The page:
Braves Ban “Screaming Indian” Hat

BY LORI RAUDIO

In December, the batting practice caps for  MLB teams were unveiled on the website Uni Watch. Most teams did simple variations on their logos and colors, but the Atlanta Braves’ new logo caused some controversy. The team chose to feature a “screaming Indian,” which many people felt was offensive to Native Americans.

This logo was retired in 1989, along with mascot “Chief Noc-a-Homa,” who wore traditional Native American tribal dress and paint. It is unclear what made the Braves want to bring back the logo, but they have since changed their position. After two months of controversy, the Braves announced they will use the traditional Atlanta “A,” rather than the Native American caricature.

Many members of the media spoke out in support of the Brave’s decision including national baseball writer, Craig Calcaterra. He wrote, “We’ll never know if public pressure and the negative reaction following the leak of the other design had anything to do with the choice, but it’s good to see that the Braves made the right choice.”

While this may be a step in the right direction, there are still many issues surrounding the use of Native American names and caricatures in sports. The Cleveland Indians are a team frequently in hot water for their mascot. They recently released new merchandise with an old logo of Chief Wahoo featuring a stereotypical Native American image with a large hooked noise and feathers.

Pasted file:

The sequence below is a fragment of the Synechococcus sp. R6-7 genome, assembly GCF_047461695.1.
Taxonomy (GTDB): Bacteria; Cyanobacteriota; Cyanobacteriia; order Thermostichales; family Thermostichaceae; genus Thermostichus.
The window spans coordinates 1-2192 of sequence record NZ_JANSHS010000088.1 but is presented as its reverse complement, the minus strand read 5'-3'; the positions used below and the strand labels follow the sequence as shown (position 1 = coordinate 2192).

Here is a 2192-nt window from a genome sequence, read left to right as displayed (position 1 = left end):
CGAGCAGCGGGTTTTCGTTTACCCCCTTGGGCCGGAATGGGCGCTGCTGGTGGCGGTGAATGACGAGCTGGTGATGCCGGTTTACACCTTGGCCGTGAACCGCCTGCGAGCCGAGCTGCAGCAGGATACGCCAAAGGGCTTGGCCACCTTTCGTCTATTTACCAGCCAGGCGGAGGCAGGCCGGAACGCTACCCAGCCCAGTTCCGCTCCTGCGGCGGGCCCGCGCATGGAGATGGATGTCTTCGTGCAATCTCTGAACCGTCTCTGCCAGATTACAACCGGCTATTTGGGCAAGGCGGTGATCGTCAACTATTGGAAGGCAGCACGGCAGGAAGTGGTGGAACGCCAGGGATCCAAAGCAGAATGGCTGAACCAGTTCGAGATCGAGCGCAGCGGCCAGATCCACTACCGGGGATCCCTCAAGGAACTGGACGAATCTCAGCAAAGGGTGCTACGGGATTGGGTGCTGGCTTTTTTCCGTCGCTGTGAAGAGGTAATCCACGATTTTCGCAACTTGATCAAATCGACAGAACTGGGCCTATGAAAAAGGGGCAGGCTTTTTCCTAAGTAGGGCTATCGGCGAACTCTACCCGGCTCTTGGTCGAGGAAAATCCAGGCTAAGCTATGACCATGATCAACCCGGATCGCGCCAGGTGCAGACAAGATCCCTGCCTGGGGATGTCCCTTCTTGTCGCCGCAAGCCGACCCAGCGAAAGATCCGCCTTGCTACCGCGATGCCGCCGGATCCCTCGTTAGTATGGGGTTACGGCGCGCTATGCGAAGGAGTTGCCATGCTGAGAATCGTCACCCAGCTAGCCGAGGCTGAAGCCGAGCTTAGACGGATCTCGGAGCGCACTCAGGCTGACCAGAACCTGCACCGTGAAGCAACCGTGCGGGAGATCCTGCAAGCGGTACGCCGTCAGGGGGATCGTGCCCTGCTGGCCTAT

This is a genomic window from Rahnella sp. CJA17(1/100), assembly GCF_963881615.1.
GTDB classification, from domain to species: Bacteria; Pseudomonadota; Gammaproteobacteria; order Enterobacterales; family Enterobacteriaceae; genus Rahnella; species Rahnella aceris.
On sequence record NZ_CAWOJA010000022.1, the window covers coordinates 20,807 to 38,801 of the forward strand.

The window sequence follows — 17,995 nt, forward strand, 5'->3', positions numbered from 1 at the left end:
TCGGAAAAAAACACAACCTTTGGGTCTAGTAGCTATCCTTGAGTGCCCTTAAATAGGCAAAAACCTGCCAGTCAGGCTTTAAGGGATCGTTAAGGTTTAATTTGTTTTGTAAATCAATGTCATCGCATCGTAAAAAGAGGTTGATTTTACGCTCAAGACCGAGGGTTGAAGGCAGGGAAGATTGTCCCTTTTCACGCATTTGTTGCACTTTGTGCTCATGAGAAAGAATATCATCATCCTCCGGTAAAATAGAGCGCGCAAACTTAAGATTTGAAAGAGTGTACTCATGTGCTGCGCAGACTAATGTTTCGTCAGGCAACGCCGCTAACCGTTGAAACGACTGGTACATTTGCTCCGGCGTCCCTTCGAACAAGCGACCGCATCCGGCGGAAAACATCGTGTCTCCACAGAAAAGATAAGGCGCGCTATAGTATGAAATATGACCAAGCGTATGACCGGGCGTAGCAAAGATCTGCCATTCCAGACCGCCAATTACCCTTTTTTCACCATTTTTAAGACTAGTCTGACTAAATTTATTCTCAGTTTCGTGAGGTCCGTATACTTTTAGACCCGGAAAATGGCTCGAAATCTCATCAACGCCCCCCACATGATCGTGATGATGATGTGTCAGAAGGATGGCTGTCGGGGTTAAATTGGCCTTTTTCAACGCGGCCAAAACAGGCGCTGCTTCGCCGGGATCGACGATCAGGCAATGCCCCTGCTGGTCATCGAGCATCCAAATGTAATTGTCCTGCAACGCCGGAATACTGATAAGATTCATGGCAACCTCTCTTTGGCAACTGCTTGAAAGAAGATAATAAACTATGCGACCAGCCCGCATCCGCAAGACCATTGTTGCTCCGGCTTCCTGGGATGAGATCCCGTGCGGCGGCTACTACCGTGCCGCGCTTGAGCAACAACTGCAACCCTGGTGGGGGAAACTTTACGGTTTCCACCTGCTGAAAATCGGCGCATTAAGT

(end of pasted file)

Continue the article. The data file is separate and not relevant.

The Washington Redskins, Kansas City Chiefs, and Chicago Blackhawks are just a few more examples of schools that use Native American mascots and logos. There has been debate over renaming these teams for many years, but so far no action has been taken. The one exception is the Florida State Seminoles, who were given permission by the Seminole Tribe to use their name.

The Atlanta Braves made the right decision, and it will be interesting to see if their decision will start a trend. There is no reason to disrespect a group of people by using offensive logos and mocking their traditions.

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About The Richard A. Maxwell Sport Media Project

The Richard A. Maxwell Sport Media Project is a hub for teaching, research, and service related to sport media. The Project benefits students and faculty at Bowling Green State University, and offers outreach and media consulting to area and regional groups that work with student-athletes. Through collaborative efforts of the Sport Management program and the School of Media and Communication, BGSU students have the opportunity to learn such skills as sports writing, reporting, broadcasting, announcing, public relations, media relations, communication management and production. Faculty and other scholars have access to resources about the commercial and sociological aspects of sport.

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